The Entrepreneur’s Accountability Test

Intrinsic accountability, and the ability to identify when one is accountable, is fundamental to the mindset of an entrepreneur.


If I were to ask you right now –


are you good at accepting being accountable in business situations?


The usual gut reaction is to say yes.


Because on a surface level all of us like to think that we’re accountable. And saying anything other than yes is generally perceived to be almost a sign of weakness or dishonesty. Which is why no matter how many times I ask you – are you good at being accountable – I’ll never actually get the straight answer – or the long, reflective answer that i know you’re thinking about internally, which is what I’m after. So perhaps I’ll rephrase the question..


“How good are you at accepting accountability in your mind?”


Now the reason I ask this, is because the more effective you are at identifying, accepting, and understanding when you are accountable in any business scenario, the more effective your business decisions will be. And the less influence bias and rash conclusions will have on those decisions.

A great example is the founder who encourages everyone in their team when things are going great, but then blames everyone and everything else when things are going wrong. And can’t accept responsibility for any outcome, or voids any accountability by attributing negative outcomes to other people or variables they can’t control like, “our startup failed because the market went soft, or competitors beat us, or we couldn’t differentiate ourselves, or we had a bad supplier.”

As soon as you hear a founder who purposefully ignores any of their own execution as a proponent to a negative outcome, it’s an indication that they’re still early in development as an entrepreneur, and certainly don’t have this key component of the entrepreneurs mindset nailed down.



In this next exercise I’m going to test your intrinsic accountability levels.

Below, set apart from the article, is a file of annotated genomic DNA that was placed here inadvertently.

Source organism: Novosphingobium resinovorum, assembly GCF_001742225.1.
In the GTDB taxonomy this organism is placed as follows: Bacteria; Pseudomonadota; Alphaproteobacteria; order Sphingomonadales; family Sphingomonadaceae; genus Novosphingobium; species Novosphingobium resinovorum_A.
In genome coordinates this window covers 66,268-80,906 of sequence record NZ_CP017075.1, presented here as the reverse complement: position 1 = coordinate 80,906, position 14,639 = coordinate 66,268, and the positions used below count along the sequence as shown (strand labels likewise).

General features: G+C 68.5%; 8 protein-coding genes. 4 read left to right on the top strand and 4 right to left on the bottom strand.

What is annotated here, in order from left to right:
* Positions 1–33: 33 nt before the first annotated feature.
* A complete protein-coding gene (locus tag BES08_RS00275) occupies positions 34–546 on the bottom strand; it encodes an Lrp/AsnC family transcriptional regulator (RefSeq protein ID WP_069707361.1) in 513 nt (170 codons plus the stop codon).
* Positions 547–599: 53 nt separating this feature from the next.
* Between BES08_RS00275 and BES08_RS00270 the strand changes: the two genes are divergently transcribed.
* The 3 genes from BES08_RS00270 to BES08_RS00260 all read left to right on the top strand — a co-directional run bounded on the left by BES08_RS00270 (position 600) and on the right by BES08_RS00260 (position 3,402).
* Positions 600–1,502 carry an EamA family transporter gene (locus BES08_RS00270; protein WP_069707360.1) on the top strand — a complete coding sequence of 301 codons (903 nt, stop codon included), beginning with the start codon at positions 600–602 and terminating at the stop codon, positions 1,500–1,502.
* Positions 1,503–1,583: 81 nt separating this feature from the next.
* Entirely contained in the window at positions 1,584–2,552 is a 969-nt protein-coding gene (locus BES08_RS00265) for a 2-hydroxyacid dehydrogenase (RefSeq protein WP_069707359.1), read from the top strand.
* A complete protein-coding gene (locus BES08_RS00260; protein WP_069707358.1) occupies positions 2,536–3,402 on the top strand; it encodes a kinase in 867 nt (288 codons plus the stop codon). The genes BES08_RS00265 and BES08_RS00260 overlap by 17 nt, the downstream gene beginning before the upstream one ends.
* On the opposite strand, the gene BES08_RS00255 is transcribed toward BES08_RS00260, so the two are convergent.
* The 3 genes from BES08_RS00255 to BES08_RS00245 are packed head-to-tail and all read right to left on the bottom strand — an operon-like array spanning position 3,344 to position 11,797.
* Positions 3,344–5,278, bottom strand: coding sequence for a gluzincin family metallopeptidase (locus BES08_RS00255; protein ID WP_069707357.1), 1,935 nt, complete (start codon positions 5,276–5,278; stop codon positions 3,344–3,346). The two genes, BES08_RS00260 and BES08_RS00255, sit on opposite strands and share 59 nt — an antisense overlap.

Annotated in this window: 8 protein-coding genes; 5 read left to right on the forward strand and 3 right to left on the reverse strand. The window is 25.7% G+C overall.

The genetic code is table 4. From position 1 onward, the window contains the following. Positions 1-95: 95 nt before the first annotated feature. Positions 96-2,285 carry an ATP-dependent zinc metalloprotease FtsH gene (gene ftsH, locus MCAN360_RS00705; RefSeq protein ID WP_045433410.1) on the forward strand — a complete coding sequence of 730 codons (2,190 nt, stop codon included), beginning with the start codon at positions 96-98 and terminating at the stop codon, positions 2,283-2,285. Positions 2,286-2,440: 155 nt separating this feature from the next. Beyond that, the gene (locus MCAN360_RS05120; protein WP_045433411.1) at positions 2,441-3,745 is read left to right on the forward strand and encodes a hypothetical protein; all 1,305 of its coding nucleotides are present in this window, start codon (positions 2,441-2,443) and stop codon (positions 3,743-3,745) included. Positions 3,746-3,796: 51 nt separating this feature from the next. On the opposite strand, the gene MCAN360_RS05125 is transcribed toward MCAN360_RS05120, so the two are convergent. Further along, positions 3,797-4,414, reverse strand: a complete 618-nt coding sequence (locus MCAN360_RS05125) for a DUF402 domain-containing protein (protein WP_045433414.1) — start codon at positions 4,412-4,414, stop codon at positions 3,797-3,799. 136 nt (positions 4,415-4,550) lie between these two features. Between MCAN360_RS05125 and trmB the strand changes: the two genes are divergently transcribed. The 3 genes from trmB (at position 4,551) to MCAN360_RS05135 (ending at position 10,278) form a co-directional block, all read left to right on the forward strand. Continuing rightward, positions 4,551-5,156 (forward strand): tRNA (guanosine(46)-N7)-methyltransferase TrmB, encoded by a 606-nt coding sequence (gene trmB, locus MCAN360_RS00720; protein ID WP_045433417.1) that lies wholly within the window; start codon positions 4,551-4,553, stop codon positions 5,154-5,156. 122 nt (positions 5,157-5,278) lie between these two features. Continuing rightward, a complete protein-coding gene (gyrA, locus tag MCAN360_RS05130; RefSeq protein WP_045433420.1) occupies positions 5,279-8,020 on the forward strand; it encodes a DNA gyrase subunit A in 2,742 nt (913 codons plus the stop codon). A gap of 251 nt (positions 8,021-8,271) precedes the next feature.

To begin the accountability test, first I need you to think back to a time that you felt hard-done-by, and one that really hit you. In fact that still gets to you even today. The best event to use for this is a past failed relationship with a person you really care or cared about. Because even thinking about it brings you straight back to the time and place, and all the events and emotions you experienced at the time. If you don’t have one of those, think back to the last time you we’re in a situation where you we were really frustrated, like when you had an argument with someone. As long as the event involved people it’s fine.




Now, open the exercise template below – or just open a blank document:




And I’d like to write down the following:



on a scale of 1-10, how much of the situation was caused by the other person, and was their fault.

So do that now.

And now write down, also


on a scale of 1 to 10, how much of it was caused by you, and was your fault.


Obviously, your answer is going to vary on the situation and all the variables at play.

But I’m going to make an educated guess say that the first number was higher than the second.


Am I right?


For most people, a lot of the time it will be – and this is due in part to the natural self-regulatory processes we develop to achieve self-preservation.

Now what If I told you – to your face – that you know what. That’s completely incorrect. You’re wrong. It was 80 – to potentially 100%…


your fault.


How does that make you feel?

Do you feel that sinking anger feeling?

As if you’re paralyzed or lost for words by the sheer number of points that you have to say to combat what I just said. Like “but

No way.

That’s ridiculous.

They did this.

They did that.

They’re this, they’re that.”


If you do, I want you to stop right now and take in this moment.

Take in exactly how your feeling. And be able to identify it.

Because most people don’t get past it, which means that they can’t reflect on the actual event without looking outside their lens of bias, and cherry picking all the variables of the situation that support the conclusion that affirms what they want to believe and hear.

And this is because we often recall the parts of events that are convenient, affirmative and constructive, and validate our self-preservation. As opposed to recalling all the variables associated with it, regardless of being negative or positive.